No. 01 C 3651.
October 24, 2001.
Edward Keith McNeal was convicted in this court in 1994 on Count One of a three-count indictment, which charged him with conspiring to possess with the intent to distribute quantities of cocaine base (crack cocaine) and heroin. He was sentenced to a 360-month term of imprisonment. The Seventh Circuit affirmed his conviction and sentence. United States v. McNeil, No. 95-1438, 1996 WL 47447 (7th Cir. Feb. 5, 1996) (unpublished opinion). McNeal has now filed a pro se petition to vacate, set aside, or correct his sentence pursuant to 28 U.S.C. § 2255. For the reasons stated below, the petition is denied.
Apparently, petitioner used a different spelling of his last name on direct appeal.
McNeal argues that he is entitled to collateral relief because the court erred with respect to the drug conviction, in light of the Seventh Circuit's recent decision in United States v. Nance, 236 F.3d 820 (7th Cir. 2000), which implemented Apprendi v. New Jersey, 530 U.S. 466 (2000). Specifically, McNeal contends that he was denied his right to have the drug amount charged in the indictment.
The government contends that McNeal's petition fails because Apprendi does not apply retroactively to cases on collateral review. We agree. The Seventh Circuit has declined to apply Apprendi retroactively to such cases, absent a directive from the Supreme Court. See Ashley v. United States, No. 01-1733, 2001 WL 1085010, at *3 (7th Cir. 2001) (noting that no Courts of Appeals have held that Apprendi is retroactive on collateral attack and that the Fourth, Eighth, and Ninth Circuits have held that it is not retroactive); United States v. Smith, 241 F.3d 546, 549 (7th Cir. 2001) (stating that the Supreme Court has not held that Apprendi is retroactively applicable on collateral review and noting that "few constitutional arguments apply retroactively on collateral attack even if properly preserved"); Talbott v. Indiana, 226 F.3d 866, 869 (7th Cir. 2000) (urging prisoners not to bring collateral attacks based onApprendi until the Supreme Court declares that it applies retroactively). Our colleagues in this district have also declined to apply Apprendi retroactively on collateral review. See, e.g., Rodriguez v. United States, Nos. 00 C 3735, 92 CR 322, 92 CR 323, 2001 WL 863581, at *1 (N.D. Ill. July 13, 2001); United States v. Scurlock, No. 97 C 8348, 2001 U.S. Dist. LEXIS 8496, at *4 (N.D. Ill. June 19, 2001);Lambert v. United States, No. 01 C 1066, 2001 WL 686814, at *3 (N.D. Ill. June 15, 2001).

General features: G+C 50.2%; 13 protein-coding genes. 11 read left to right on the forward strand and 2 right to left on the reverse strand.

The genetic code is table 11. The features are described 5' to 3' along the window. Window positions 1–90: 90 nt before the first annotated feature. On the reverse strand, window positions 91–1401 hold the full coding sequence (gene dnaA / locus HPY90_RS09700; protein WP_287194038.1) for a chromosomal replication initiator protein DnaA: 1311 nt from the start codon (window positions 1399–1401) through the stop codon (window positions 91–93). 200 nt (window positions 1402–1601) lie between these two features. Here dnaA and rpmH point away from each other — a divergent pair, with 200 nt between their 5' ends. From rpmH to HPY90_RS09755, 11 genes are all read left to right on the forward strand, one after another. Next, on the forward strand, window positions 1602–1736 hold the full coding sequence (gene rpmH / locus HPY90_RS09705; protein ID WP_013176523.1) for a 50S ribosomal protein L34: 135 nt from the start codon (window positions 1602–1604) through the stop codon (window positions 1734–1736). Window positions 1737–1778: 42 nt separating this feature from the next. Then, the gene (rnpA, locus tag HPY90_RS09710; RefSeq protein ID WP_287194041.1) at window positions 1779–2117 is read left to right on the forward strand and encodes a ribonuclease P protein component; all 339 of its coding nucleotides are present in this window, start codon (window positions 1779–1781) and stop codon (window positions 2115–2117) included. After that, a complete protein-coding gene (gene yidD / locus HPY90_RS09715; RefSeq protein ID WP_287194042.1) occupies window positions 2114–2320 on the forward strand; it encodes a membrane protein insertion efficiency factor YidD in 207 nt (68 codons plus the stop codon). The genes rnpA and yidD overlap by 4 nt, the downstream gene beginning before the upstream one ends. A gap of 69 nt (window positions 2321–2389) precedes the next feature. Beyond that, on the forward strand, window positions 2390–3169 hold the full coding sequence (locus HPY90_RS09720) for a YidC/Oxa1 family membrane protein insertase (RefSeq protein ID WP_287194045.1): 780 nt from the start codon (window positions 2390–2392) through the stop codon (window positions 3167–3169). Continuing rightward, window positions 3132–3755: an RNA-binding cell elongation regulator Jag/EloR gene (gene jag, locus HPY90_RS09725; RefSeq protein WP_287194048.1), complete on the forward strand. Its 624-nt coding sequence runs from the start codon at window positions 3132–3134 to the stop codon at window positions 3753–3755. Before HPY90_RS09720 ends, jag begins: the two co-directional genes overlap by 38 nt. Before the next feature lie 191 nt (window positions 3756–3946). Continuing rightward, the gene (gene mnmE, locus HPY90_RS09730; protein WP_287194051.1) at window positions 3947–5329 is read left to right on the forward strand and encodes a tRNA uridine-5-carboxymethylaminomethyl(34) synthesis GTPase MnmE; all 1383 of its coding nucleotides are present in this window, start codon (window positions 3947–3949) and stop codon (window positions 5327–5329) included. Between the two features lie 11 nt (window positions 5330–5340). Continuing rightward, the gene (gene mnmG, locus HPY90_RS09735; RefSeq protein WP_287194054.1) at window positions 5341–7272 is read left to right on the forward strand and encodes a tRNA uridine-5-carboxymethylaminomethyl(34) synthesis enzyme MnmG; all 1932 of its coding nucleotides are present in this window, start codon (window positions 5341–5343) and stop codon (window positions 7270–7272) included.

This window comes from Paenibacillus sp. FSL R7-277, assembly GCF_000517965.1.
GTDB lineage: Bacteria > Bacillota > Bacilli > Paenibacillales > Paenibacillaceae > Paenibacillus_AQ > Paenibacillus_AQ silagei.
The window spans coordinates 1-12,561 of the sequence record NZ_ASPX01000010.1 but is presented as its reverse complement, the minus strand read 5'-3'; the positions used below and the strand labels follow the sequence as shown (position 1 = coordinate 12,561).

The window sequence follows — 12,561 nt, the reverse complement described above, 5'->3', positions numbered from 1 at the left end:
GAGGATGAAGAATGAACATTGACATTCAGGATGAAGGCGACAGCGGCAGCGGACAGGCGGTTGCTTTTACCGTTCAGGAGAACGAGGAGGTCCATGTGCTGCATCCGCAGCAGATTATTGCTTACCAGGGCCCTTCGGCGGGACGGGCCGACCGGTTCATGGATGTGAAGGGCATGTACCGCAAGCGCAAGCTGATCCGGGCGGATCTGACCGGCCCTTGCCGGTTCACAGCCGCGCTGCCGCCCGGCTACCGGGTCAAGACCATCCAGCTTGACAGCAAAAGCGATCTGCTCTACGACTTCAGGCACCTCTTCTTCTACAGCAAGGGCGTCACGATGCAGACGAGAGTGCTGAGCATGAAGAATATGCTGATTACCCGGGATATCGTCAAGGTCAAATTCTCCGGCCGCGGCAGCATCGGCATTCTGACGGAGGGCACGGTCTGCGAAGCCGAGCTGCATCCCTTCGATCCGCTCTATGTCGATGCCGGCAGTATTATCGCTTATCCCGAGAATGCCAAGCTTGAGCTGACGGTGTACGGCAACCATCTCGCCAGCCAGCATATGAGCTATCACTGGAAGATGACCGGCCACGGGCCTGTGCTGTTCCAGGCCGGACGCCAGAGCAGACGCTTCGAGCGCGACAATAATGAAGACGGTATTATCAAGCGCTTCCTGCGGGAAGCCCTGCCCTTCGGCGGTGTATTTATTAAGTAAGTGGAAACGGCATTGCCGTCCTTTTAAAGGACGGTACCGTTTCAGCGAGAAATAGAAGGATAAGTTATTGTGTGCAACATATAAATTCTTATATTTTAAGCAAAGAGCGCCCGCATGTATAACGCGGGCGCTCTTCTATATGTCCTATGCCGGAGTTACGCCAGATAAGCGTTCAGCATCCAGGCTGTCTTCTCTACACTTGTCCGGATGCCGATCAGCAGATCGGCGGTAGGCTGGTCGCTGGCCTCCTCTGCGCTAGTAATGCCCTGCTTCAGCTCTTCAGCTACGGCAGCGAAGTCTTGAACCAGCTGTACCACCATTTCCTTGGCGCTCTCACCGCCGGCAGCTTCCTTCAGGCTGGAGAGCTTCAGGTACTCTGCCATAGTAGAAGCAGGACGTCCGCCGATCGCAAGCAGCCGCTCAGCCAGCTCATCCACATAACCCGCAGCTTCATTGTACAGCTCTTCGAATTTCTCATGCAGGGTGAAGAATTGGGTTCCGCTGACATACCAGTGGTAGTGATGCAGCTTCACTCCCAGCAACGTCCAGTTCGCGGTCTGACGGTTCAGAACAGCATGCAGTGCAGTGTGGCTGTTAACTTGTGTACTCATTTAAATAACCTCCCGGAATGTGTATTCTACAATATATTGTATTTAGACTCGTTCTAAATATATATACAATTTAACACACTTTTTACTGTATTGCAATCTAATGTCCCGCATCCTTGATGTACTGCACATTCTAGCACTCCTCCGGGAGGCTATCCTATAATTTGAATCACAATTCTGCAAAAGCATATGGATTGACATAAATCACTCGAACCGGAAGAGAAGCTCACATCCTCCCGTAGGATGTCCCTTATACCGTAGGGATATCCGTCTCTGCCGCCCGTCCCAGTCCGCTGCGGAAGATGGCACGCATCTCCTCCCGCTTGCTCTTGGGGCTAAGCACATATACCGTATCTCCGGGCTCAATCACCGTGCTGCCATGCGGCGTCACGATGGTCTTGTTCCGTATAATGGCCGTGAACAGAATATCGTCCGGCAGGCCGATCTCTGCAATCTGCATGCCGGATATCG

McNeal attempts to avoid the Apprendi retroactivity problem by recasting his claim as one under Nance and not Apprendi. It is clear, however, that the basis for McNeal's petition is indeed Apprendi. The crux of his argument is the new constitutional right recognized inApprendi that any fact, other than prior conviction, that increases the maximum penalty for a crime must be charged in the indictment, submitted to a jury, and proved beyond a reasonable doubt, see Apprendi, 530 U.S. at 490. Nance merely applied the Apprendi precedent to a particular fact setting; it did not newly recognize a constitutional right. Moreover,Nance does not authorize a petition pursuant to § 2255 ¶ 6(3) because that provision speaks of a right that is newly recognized "by theSupreme Court" only and no other courts.
Cause and Prejudice
Even if Apprendi were retroactively applicable on collateral review, McNeal's petition would fail because he did not raise an Apprendi-type argument at trial or on appeal, and could not establish "cause and prejudice" for failing to do so. See Ashley, 2001 WL 1085010, at *4 (7th Cir. 2001) (stating that "the retroactivity of Apprendi does not matter" "unless [petitioner] can justify his failure to raise the question on direct appeal by demonstrating cause and prejudice"). This "cause and prejudice" standard is more rigorous than the "plain error" standard used on direct review (and in Nance). See United States v. Frady, 456 U.S. 152, 170 (1982).